On Sept. 11, the Guardian released a 5-page memorandum from Edward Snowden's treasure trove of top secret documents. The form details secret arrangements between U.S. and Israeli intelligence agencies, which contradicts previous official narratives and further emphasizes the dissemination of Americans' private data.
Since Snowden first leaked the classified material revealing the scope of the U.S. domestic spy state, President Obama and National Security Agency officials have assured the American people secret but reliable checks and balances concerning the protection and integrity of domestic information. They claim when data is "inadvertently" retained, it is strictly protected to prevent abuse.
This memorandum further discredits their promises. Raw data "including but not limited to" phone calls, emails, Internet metadata, and content have been handed over to Israeli spies since 2009. According to the document, there is no data "minimization" performed to safeguard citizen privacy, only a friendly request that Israel's spies abide by U.S. laws.
The evasive language and broad terminology pay lip service to constitutional protections, but Israeli spies are not beholden to any meaningful restrictions. Data of private citizens can be retained for up to one year, though the agency is advised to notify the NSA's special liaison adviser. Since a federal agency cannot unilaterally enter legal agreements with foreign nations, the permissive guidelines have no legal teeth.
In fact, it seems the NSA is only concerned with protecting the privacy of America's protected bureaucratic class. The memorandum effectively establishes separate rules for the powerful and powerless by requesting "any data that is either to or from an official of the U.S. government" be destroyed as soon as it is recognized.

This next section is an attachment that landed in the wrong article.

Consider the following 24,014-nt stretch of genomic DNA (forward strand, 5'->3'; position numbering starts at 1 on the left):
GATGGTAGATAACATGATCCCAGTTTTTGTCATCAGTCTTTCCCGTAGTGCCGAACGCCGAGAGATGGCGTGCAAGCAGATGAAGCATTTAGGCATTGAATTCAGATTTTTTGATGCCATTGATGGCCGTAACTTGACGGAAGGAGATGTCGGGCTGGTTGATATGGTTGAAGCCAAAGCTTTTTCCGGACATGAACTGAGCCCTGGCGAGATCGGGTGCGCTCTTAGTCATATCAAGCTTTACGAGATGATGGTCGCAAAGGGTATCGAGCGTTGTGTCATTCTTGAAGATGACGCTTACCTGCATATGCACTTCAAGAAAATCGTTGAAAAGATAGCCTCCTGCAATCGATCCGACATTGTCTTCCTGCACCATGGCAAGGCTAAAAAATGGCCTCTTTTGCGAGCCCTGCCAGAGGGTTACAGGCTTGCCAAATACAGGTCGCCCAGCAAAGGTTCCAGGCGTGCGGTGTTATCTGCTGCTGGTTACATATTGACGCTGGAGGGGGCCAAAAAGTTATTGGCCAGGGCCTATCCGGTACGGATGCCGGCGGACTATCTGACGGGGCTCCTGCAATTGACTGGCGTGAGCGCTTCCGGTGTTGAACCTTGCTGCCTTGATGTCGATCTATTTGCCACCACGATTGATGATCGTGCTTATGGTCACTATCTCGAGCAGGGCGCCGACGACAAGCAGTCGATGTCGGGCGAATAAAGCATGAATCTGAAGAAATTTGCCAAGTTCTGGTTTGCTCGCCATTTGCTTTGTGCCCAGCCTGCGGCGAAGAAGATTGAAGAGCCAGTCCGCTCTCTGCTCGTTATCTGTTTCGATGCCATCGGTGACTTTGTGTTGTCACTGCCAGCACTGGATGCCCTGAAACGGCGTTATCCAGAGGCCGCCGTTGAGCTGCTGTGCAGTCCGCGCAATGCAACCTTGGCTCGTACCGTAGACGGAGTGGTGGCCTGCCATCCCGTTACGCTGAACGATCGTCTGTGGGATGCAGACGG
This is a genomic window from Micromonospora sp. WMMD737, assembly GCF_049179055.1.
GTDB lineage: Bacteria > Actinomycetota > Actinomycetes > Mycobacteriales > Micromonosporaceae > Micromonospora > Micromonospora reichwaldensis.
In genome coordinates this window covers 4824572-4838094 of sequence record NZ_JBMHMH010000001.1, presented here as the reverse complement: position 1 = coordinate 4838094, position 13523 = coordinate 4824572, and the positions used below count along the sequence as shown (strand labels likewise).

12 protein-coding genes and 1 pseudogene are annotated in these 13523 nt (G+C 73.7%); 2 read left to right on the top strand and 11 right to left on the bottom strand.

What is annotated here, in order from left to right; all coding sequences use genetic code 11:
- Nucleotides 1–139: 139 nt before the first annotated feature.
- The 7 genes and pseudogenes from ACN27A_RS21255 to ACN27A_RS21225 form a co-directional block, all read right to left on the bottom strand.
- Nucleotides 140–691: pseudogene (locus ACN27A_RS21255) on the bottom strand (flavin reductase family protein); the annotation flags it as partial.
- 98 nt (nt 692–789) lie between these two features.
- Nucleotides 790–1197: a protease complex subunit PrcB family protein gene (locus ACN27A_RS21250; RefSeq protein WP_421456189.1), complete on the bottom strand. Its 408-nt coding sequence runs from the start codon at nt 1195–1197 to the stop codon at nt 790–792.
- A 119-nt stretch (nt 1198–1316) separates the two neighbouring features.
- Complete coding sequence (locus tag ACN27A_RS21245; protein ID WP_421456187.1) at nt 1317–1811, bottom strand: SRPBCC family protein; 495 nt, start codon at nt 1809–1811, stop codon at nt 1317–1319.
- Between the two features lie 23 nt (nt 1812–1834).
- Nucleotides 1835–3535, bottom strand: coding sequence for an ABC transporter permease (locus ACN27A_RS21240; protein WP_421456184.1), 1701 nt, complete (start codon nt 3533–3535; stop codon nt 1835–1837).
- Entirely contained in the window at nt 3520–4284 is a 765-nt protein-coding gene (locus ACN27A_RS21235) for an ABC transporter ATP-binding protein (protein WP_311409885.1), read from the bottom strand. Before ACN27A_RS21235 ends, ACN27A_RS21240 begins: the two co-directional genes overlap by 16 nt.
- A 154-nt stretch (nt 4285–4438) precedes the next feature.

Some argue this revelation is not news because international surveillance arrangements have likely existed for some time. Many critics suspect that when the U.S. government respected domestic spying laws, reciprocal spy agreements existed between the UK, Canada, Australia, and New Zealand. Allegedly, these nations spied on U.S. citizens when loopholes were necessary.
So, it's not surprising the U.S. would provide such sweeping information to another close ally. The U.S. and Israel share bilateral national security interests and fight a common enemy: Islamic extremists. Israel remains a valuable friend and steadfast bulwark against radical forces in the Middle East.
But Israel is also a sovereign nation that will act unilaterally to defend its interests. It shouldn't be expected to behave otherwise. Israel is not a client state, but rather an independent nation. In pursuing its interests, Israel is routinely caught engaging in exfiltration tactics to access highly classified, corporate secrets.
Secret U.S. intelligence documents leaked by Snowden last month reveal government officials list Israel with China, Russia, Iran, and Cuba as among the most aggressive countries spying on America. The Guardian declined to publish additional documents, but comments indicate agreements providing clandestine Israeli agencies with unfettered access to such sensitive information concerned U.S. officials.
"One of NSA's biggest threats is actually from friendly intelligence services, like Israel," according to an unnamed NSA official. "There are parameters on what NSA shares with them, but the exchange is so robust, we sometimes share more than we intended."
This revelation elicits many questions: If American citizens are spied on domestically, why dump massive amounts of private data into the hands of foreign agents? Why is the NSA not reviewing or redacting the sensitive, private data of presumably innocent, unwitting American citizens before transferring it to the unchecked control of any ally?
If the NSA violates its own rules possibly seven or more times daily, why would foreign governments respect sensitive data more than our own agencies? Is support for Israel's mutual foreign policy goals justification for allowing them such unrestricted access without assurances so the access will not be abused?
Regardless of which government the NSA shares illegally obtained information with, this wanton disregard for the privacy of the very citizens it claims to protect is dangerous and unlawful.
Obama argues that checks and balances are in place so that citizens can trust that secret processes do not disclose their data from being disclosed to unauthorized parties. He also admits receiving most of the data from leaked media reports. Who is controlling the National Security Agency? The time for straight answers has passed. Americans need to demand defunding, or robust congressional oversight in this regard.